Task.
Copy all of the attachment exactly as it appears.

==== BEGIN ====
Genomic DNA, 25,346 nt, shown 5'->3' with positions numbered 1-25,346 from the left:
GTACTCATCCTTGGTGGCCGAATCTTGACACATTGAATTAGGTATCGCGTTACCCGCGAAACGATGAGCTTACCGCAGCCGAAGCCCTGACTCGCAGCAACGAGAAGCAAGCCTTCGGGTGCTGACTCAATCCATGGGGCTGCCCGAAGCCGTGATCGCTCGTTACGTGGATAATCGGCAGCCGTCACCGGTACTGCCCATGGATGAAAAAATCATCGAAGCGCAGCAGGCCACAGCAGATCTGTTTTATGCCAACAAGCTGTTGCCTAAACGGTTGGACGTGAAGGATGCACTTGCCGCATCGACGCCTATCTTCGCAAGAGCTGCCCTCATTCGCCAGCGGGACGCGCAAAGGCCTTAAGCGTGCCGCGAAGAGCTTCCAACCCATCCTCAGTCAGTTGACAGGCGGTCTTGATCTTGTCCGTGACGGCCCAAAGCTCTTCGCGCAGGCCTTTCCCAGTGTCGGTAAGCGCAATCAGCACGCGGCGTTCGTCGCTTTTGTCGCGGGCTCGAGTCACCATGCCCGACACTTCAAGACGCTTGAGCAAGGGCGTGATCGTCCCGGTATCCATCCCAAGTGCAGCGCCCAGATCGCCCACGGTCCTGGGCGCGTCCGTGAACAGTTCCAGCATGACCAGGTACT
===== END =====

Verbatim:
Genomic DNA, 25,346 nt, shown 5'->3' with positions numbered 1-25,346 from the left:
GTACTCATCCTTGGTGGCCGAATCTTGACACATTGAATTAGGTATCGCGTTACCCGCGAAACGATGAGCTTACCGCAGCCGAAGCCCTGACTCGCAGCAACGAGAAGCAAGCCTTCGGGTGCTGACTCAATCCATGGGGCTGCCCGAAGCCGTGATCGCTCGTTACGTGGATAATCGGCAGCCGTCACCGGTACTGCCCATGGATGAAAAAATCATCGAAGCGCAGCAGGCCACAGCAGATCTGTTTTATGCCAACAAGCTGTTGCCTAAACGGTTGGACGTGAAGGATGCACTTGCCGCATCGACGCCTATCTTCGCAAGAGCTGCCCTCATTCGCCAGCGGGACGCGCAAAGGCCTTAAGCGTGCCGCGAAGAGCTTCCAACCCATCCTCAGTCAGTTGACAGGCGGTCTTGATCTTGTCCGTGACGGCCCAAAGCTCTTCGCGCAGGCCTTTCCCAGTGTCGGTAAGCGCAATCAGCACGCGGCGTTCGTCGCTTTTGTCGCGGGCTCGAGTCACCATGCCCGACACTTCAAGACGCTTGAGCAAGGGCGTGATCGTCCCGGTATCCATCCCAAGTGCAGCGCCCAGATCGCCCACGGTCCTGGGCGCGTCCGTGAACAGTTCCAGCATGACCAGGTACT